The use of the Bible in contemporary moral decision making is a complex hermeneutical issue, and there are conflicting views among biblical scholars even as to the role and status of Scripture in arriving at ethical decisions. For some, the Bible represents the absolute and sole authority for the Christian, and provides the solution to moral problems encountered in all areas of life, ranging from economic practices to family obligations, from one's duty to the state to one's duty towards one's neighbour. For others, however, the Bible constitutes merely one factor (albeit an important and perhaps primary factor) in the adoption of ethical positions; according to this view, other sources of authority (reason, conscience, experience, tradition, etc.) must also be allowed to play a role in the formation of normative judgements. Still others argue that the ethical provisions of the Bible are so alien and foreign to contemporary society that its statements, principles, and practices are of little use in the formation of a Christian social consciousness (cf. Sanders 1975: 130).
Most biblical interpreters incline towards the second position, the first being generally regarded as too simplistic, while the third is viewed as too extreme. To regard the Bible as the only source of authority in ethical decision making overlooks the fact that decisions reached concerning moral dilemmas are often the product of subconsciously internalized norms that reflect the values of the culture in which the individual has been nurtured. On the other hand, to dispute the legitimacy of using the Bible at all in the formation of a Christian consciousness appears strange, for any system of social morality that claims to be Christian must surely be guided and informed by the ethical teaching contained in Scripture.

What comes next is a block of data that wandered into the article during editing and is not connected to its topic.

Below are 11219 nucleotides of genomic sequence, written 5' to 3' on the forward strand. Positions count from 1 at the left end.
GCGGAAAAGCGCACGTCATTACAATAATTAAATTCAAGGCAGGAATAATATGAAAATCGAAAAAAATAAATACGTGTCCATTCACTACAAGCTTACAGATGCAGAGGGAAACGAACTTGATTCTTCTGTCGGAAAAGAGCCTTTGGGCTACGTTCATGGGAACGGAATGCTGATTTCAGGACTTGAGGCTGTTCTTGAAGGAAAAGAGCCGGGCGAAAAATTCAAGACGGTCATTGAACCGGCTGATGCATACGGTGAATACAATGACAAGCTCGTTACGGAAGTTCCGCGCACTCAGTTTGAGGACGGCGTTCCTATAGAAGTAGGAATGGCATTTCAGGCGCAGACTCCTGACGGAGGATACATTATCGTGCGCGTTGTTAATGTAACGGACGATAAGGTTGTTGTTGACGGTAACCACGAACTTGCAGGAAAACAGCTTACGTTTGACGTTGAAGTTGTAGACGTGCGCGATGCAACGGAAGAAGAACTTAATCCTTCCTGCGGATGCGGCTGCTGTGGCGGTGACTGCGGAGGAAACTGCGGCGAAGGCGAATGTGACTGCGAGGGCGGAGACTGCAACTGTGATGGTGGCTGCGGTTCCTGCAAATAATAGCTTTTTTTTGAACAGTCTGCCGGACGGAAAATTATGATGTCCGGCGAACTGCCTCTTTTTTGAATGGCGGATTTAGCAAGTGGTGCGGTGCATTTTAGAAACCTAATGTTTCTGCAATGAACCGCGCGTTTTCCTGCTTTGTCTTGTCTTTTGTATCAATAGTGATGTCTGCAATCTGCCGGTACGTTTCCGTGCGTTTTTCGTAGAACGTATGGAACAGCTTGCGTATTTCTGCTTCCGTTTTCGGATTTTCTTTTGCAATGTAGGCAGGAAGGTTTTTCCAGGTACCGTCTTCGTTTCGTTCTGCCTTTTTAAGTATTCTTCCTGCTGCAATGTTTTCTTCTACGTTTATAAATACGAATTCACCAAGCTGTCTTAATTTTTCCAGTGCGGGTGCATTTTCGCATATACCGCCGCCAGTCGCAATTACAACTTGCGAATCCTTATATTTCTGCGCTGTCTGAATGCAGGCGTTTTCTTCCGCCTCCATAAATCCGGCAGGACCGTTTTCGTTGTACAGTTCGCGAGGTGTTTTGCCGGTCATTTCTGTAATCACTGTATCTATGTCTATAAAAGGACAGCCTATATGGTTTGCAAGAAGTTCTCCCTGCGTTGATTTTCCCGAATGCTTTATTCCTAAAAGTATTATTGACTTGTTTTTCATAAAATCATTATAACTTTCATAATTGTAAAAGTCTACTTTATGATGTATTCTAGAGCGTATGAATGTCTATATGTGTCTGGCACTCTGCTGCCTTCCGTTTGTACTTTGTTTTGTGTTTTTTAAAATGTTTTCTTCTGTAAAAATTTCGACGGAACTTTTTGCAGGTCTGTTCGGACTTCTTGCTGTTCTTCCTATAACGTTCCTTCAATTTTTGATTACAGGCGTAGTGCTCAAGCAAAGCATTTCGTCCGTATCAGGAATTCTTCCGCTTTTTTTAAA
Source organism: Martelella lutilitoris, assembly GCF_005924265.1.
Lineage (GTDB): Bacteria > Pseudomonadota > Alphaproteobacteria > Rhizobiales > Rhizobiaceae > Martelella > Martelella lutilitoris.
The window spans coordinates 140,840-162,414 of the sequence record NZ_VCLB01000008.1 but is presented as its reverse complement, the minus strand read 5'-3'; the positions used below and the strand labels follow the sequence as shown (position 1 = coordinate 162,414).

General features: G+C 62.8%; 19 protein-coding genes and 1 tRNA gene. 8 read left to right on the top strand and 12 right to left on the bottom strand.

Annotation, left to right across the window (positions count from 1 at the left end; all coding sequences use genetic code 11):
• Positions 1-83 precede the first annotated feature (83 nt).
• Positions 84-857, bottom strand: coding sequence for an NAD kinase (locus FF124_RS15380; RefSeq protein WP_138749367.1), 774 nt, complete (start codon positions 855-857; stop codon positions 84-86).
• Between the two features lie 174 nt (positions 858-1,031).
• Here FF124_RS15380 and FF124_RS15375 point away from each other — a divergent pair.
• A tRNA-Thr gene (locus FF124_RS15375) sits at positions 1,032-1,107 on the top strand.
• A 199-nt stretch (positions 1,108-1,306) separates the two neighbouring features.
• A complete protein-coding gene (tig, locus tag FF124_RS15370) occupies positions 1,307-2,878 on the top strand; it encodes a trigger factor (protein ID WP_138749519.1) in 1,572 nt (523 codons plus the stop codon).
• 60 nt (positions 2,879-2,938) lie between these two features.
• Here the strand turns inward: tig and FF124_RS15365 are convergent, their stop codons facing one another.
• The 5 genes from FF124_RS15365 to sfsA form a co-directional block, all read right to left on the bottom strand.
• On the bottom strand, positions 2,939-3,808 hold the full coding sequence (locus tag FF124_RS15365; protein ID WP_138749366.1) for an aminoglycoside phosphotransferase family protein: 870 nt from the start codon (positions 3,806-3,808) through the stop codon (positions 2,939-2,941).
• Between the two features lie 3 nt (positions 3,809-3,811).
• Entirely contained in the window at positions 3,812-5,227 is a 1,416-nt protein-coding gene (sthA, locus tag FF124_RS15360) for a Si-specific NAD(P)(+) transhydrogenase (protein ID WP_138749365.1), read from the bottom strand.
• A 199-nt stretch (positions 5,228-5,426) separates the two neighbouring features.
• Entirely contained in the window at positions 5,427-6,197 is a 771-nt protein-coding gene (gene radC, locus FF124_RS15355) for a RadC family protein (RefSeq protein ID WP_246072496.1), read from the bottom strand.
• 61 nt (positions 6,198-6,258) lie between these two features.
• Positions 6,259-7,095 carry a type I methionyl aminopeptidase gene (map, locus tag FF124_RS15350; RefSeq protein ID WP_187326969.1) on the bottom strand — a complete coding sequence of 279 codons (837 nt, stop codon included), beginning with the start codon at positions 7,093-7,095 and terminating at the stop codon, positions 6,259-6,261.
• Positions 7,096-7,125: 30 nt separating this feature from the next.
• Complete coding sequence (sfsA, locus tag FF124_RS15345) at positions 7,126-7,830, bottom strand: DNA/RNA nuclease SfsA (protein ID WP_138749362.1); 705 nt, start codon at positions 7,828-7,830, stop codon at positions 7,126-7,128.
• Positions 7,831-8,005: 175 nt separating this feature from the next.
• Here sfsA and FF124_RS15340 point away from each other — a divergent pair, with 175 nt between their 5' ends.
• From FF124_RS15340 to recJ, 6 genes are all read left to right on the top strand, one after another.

But if the Bible is to function as a source of moral authority for the Christian, the question remains: how is it to be used? The question arises because the application of the Bible to modern decision making is by no means as straightforward as might be supposed. In this regard, two problems in particular call for comment. The first concerns the so-called culture gap that separates contemporary communities of faith from the communities to whom the texts were originally addressed. The biblical authors expressed their insights in terms appropriate to the time in which they were writing, and they inevitably reflect the attitudes, outlooks, and beliefs of the people of their age. As a result, many of the provisions recorded in the Bible can no longer be regarded as binding in our own secular, pluralist society. The other side of this coin is that many issues that might feature prominently on our moral agenda (such as sexual equality or care for the environment) hardly feature at all in the Bible, and many ethical dilemmas facing people today (such as nuclear war or genetic engineering) simply did not exist in biblical times. The problem caused by the historical and cultural distance between the biblical world and our own is therefore twofold: on the one hand, many of the laws and customs of the Bible no longer seem relevant to contemporary communities of faith; on the other hand, many problems which do arise in the complex, technological age in which we live are such that the Bible offers no guidance or direction by which they can be resolved.